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Stanley Backer

Bio: Stanley Backer is an academic researcher from Massachusetts Institute of Technology. The author has contributed to research in topics: Ultimate tensile strength & Tensile testing. The author has an hindex of 26, co-authored 70 publications receiving 2377 citations.


Papers
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TL;DR: In this article, it is suggested that for effective use of the reinforcing fibres, fiber bundling should be minimized and the fibre/matrix bond property should be controlled. But, the results of the experiments were limited by the strength of the cement matrix at high angles due to matrix spalling.

370 citations

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TL;DR: In this paper, a micromechanical model has been formulated for the post-cracking behavior of a brittle matrix composite reinforced with randomly distributed short fibers, which incorporates the mechanics of pull-out of fibers which are inclined at an angle to the matrix crack plane and which undergo slip-weakening or sliphardening during the pullout process.
Abstract: A micromechanical model has been formulated for the post-cracking behavior of a brittle matrix composite reinforced with randomly distributed short fibers. This model incorporates the mechanics of pull-out of fibers which are inclined at an angle to the matrix crack plane and which undergo slip-weakening or slip-hardening during the pull-out process. In addition, the random location and orientation of fibers are accounted for. Comparisons of model predictions of post-cracking tension-softening behavior with experimental data appear to support the validity of the model. The model is used to examine the effects of fiber length, snubbing friction coefficient and interfacial bond behavior on composite post-cracking tensile properties. The scaling of the bridging fracture toughening with material parameters is discussed.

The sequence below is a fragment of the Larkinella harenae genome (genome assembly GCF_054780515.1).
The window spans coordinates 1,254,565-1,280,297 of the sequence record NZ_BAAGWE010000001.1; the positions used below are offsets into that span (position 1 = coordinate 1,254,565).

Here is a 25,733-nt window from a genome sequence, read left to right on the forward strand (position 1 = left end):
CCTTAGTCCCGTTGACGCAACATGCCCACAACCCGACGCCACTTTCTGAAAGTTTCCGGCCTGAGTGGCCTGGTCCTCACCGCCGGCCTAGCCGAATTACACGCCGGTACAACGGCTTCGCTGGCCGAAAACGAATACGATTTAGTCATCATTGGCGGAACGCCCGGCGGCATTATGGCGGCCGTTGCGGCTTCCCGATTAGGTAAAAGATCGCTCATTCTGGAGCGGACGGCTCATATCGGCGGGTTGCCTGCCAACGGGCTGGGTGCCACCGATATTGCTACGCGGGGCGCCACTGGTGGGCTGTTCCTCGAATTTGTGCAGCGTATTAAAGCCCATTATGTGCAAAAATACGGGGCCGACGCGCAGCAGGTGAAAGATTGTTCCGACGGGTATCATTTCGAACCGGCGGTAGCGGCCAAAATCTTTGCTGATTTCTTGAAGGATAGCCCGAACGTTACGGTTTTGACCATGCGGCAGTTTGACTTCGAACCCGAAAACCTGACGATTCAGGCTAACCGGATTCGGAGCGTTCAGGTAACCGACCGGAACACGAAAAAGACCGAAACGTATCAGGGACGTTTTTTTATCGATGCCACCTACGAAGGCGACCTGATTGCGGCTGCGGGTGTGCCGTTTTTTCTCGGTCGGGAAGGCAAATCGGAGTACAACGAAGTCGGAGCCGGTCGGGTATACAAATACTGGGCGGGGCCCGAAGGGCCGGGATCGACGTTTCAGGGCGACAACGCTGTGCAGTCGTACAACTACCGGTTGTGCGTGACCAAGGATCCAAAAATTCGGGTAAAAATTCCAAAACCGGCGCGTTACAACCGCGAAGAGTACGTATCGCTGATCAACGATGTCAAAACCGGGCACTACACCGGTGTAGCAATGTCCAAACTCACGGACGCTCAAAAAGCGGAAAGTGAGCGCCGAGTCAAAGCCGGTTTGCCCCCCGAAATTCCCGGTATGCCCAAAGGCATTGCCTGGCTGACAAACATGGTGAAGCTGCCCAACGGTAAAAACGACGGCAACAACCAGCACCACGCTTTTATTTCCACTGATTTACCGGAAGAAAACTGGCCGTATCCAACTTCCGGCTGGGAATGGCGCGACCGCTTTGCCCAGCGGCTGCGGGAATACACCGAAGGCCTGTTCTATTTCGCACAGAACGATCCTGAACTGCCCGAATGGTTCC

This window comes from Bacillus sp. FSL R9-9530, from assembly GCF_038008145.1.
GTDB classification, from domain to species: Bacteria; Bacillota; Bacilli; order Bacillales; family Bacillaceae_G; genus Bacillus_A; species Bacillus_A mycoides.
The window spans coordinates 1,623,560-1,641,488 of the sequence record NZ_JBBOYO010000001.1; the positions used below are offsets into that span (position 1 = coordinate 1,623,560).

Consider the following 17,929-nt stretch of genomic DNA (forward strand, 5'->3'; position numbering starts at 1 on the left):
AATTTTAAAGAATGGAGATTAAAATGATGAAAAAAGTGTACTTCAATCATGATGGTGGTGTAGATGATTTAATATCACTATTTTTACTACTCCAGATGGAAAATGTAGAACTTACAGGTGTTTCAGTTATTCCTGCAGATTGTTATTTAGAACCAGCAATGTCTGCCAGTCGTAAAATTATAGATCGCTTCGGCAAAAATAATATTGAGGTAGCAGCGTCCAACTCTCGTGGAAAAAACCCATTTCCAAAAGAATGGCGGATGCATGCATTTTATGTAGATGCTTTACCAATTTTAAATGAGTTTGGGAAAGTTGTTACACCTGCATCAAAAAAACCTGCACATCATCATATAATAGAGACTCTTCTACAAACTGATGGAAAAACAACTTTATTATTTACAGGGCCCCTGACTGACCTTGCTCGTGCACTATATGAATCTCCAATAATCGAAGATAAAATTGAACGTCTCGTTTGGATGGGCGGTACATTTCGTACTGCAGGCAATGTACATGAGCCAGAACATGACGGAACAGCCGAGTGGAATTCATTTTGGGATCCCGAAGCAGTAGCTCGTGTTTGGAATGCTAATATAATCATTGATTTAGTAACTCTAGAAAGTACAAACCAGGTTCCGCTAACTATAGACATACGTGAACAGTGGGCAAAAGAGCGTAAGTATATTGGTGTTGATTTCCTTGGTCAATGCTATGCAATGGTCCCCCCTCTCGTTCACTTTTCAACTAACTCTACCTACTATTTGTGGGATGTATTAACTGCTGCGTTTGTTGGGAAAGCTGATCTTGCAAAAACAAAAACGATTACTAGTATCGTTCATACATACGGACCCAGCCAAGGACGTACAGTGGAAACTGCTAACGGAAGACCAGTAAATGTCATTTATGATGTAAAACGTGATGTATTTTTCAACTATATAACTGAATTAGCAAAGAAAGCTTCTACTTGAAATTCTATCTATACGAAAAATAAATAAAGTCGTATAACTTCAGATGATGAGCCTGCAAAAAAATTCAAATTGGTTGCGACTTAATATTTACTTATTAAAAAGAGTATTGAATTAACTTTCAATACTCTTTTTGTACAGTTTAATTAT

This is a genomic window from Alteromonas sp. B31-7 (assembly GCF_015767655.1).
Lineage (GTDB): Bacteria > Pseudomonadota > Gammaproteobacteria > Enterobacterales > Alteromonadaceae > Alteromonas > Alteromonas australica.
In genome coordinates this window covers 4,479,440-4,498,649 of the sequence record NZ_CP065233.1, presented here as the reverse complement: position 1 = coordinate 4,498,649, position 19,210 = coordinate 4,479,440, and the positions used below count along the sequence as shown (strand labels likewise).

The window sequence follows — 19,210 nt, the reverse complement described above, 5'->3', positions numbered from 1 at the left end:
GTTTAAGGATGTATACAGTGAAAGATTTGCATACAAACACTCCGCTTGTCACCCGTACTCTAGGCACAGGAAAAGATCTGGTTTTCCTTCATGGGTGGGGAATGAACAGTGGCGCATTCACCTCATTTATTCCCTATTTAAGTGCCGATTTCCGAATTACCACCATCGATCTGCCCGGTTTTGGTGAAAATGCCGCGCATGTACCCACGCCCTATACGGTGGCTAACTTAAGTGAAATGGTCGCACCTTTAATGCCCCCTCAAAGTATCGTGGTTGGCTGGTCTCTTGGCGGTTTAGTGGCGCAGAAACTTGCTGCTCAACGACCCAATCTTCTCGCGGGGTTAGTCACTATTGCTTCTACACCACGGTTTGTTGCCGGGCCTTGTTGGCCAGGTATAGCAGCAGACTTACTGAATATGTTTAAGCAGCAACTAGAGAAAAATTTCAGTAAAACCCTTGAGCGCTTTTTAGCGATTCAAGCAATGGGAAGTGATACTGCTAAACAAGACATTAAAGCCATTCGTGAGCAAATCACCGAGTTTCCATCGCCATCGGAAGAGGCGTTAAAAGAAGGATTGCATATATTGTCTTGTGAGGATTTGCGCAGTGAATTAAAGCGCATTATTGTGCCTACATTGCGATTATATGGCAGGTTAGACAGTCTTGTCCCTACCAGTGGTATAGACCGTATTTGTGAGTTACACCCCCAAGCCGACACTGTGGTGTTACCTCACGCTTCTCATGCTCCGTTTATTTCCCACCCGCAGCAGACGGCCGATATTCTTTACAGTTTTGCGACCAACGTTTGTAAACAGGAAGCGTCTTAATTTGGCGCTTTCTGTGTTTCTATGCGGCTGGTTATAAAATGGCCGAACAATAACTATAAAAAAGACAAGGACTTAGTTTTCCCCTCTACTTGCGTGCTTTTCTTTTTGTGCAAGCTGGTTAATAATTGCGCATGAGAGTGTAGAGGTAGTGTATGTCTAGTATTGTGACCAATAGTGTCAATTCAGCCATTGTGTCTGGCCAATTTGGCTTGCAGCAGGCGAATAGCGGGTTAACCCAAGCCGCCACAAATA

304 citations

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TL;DR: In this article, a theoretical model motivated by observations of fiber surface abrasion is developed to predict the pull-out force versus displacement relationship, taking into consideration the variation of the frictional fibre-matrix bond strength with fibre slippage distance.

125 citations

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TL;DR: In this article, the authors compare the mechanical behavior of woven and nonwoven fabrics and outline the principal mechanisms by which woven cloths deform and recover in manufacture and in end usage.
Abstract: The authors compare the mechanical behavior of woven and nonwoven fabrics. They outline the principal mechanisms by which woven cloths deform and recover in manufacture and in end usage. They attem...

106 citations

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TL;DR: In this article, the importance of fabric geometry in the development of more utilitarian and serviceable textile materials is discussed and a literature review is presented which shows the relationship between the structural char acteristics of fabrics and various functional characteristics, such as breaking strength and elongation, tear-resistance, thermal insulation, abrasionresistance and gas permeability.
Abstract: This is the first in a series of papers to be issued by the Quartermaster Corps discussing the importance of fabric geometry in the development of more utilitarian and serviceable textile materials. It is a literature review which shows the relationship between the structural char acteristics of fabrics and various functional characteristics, such as breaking strength and elongation, tear-resistance, thermal insulation, abrasion-resistance, and gas permeability.